David spent yesterday afternoon shopping for my engagement ring, I'm sure of it. (Either that or he's having an affair.) During his four-day visit from his home in the Ozarks to mine in New York City, he has been devoted and attentive, blowing off all his friends and relatives in Manhattan to help me clean my apartment, assemble my Stairmaster, and generally be a doting beau-- until yesterday, when he mysteriously disappeared. He had an 11 o'clock meeting with an agent, but he didn't return till shortly after six, with nothing but a vague reference to "errands on the East Side" to explain his afternoon activities. This morning, he vanished to call his brother Jon--from a pay phone. He wanted privacy, he said, more privacy than my den could afford. Now he's gone again. Definitely shopping for diamonds. I'm certain.
Mind you, we're not engaged yet, but that hasn't stopped us from talking our hypothetical wedding into the ground. When I was in college, I marveled at my friends' pre-engagement planning. Karen and Tim knew the date on which he was going to propose to her (September 6, her birthday), the date of the wedding (July 18), where the wedding would be, what color the bridesmaids would wear, and who was going to cater the affair--all months before he actually popped the question. For all I know, they rehearsed the proposal. "We're having a very elaborate wedding," Karen explained. "We have to plan ahead." Ridiculous, I thought. If you've nailed down the date that you'll get engaged--if you know where he's going to take you to dinner, how he'll phrase the question, and what your response will be--then, for all intents and purposes, you're engaged. Just put the ring on her finger and formally announce it already.
Now I find myself guilty of the something similar--though I like to protest that we haven't nailed down any dates, we're not quite as neurotic, nor quite as sure as Tim and Karen. And I like to think I have a better excuse than Karen. David and I aren't having all these pre-engagement wedding conversations because we're obsessed with flower arrangements and appetizers. We're having them because when I think about picking up the phone to tell my family we're getting married, I freeze.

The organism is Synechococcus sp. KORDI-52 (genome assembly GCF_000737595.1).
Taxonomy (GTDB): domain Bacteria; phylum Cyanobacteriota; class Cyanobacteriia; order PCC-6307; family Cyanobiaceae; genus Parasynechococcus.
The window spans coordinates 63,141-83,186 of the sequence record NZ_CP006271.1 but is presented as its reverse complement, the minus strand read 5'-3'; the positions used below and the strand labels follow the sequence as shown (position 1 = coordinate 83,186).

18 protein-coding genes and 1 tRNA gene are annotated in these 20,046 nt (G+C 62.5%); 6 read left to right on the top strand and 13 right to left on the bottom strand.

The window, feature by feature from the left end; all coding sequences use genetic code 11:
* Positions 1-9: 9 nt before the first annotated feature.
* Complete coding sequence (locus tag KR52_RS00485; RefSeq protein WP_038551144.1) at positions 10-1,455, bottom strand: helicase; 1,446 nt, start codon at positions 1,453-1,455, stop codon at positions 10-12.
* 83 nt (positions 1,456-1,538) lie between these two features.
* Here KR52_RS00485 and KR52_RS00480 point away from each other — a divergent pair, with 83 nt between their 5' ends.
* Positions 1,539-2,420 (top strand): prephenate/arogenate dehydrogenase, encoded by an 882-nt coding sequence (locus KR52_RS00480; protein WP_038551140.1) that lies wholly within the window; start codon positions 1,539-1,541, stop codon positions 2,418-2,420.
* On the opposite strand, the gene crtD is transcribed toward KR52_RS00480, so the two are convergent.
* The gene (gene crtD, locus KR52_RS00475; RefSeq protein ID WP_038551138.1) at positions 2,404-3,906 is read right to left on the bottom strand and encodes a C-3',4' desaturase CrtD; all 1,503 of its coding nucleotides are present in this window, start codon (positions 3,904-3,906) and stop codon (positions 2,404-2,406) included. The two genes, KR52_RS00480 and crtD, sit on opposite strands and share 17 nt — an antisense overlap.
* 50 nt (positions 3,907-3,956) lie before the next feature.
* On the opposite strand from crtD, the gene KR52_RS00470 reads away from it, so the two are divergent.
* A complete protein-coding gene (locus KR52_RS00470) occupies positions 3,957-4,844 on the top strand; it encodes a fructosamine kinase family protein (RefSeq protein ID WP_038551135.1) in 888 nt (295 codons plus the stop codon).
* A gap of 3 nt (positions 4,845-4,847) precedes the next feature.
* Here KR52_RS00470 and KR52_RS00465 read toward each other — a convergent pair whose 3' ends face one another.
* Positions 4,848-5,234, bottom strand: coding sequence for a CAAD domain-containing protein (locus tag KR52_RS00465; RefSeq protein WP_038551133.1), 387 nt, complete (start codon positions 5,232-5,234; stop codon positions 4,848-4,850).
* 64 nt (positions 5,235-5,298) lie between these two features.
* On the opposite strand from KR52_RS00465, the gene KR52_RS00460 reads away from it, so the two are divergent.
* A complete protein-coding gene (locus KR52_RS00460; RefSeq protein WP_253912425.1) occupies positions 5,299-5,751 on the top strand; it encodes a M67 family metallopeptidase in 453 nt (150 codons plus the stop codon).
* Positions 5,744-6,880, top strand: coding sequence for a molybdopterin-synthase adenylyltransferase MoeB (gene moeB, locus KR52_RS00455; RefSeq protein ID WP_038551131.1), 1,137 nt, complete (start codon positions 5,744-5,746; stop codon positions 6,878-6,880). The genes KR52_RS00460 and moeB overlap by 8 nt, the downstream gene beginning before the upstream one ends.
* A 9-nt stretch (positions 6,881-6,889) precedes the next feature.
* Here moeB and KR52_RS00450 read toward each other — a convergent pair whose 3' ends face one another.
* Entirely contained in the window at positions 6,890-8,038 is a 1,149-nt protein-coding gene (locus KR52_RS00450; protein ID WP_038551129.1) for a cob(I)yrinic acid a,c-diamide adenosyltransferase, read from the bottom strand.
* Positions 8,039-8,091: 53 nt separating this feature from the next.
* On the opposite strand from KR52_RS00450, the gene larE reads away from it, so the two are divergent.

You see, David and I are both pretty new Christians. He was raised by devout atheists, I was raised Jewish, and the wedding we envision is not anything like what any of our seven parents (four blood parents and three steps, with eight weddings among them) would ever imagine.
My father, for his part, has married not one, but two Protestant women. So it's no surprise that when I told him that I'd been baptized, he didn't rush to sit shiva or cuw me out of his will. But he did write me a letter declaring that my conversion had caused him "great pain." (He also wrote that his life "would be rendered meaningless," but he later retracted this, sort of, admitting that it was hyperbole.
My father gets particularly anxious about my conversion when he thinks about bridal gowns and best men. Several years ago, after I'd started attending Christian services but before I'd been baptized, I asked my stepmother to rate just how upset my father was by my church attendance: was he very upset, or just mildly saddened? She said: "I don't really know. He doesn't talk to me about it. Though sometimes he turns to me in the middle of the night and asks if I think you'll want a church wedding one day."
Which I do.
And in the end, I'll have one: a simple ceremony at an Episcopal church that will open with the singing of "Christ Has Made the Sure Foundation." My friends Carla and Randy will read passages from the Book of Ruth and the Gospel of Matthew, and then my priest will bless us in the name of the Father, the Son, and the Holy Ghost.
But I will not have the other thing that I want, which is a wedding where my father will be happy and comfortable and proud. He won't be happy because he'll see the whole drama of Christ's resurrection acted out in front of him in the nuptial Eucharist--and I'll be participating eagerly. He won't be happy because I'll be marrying a Christian man, and that means this commitment I've made to a carpenter from Nazareth is permanent, forever, that my home won't be Jewish, and neither will his grandchildren.
Last night I went out to dinner with my friend Monica. "So how's the visit going?" she asked, and eventually I confided my Diamond District theory. She squealed. She made a toast. She insisted on picking up the check. And she said, "This should be the happiest time in your life!"
Of course it won't be--because I know this thing that is supposed to make me so happy will sadden someone who's up there with Jesus and David on the list of the Most Important Men in My Life.
I imagine that the anxiety this wedding--if, indeed, it happens--will cause is only now beginning: we'll argue about whether the ceremony really must take place in a church and whether we'll talk about Jesus instead of God; we'll argue over who will foot the bill and whether I'll wear a cross or nondenominational pearls. But right now I can't think about those arguments to come. I'm too busy worrying that when I announce my engagement, my parents will react with about as much enthusiasm as if I were calling to say I'd become a porn star.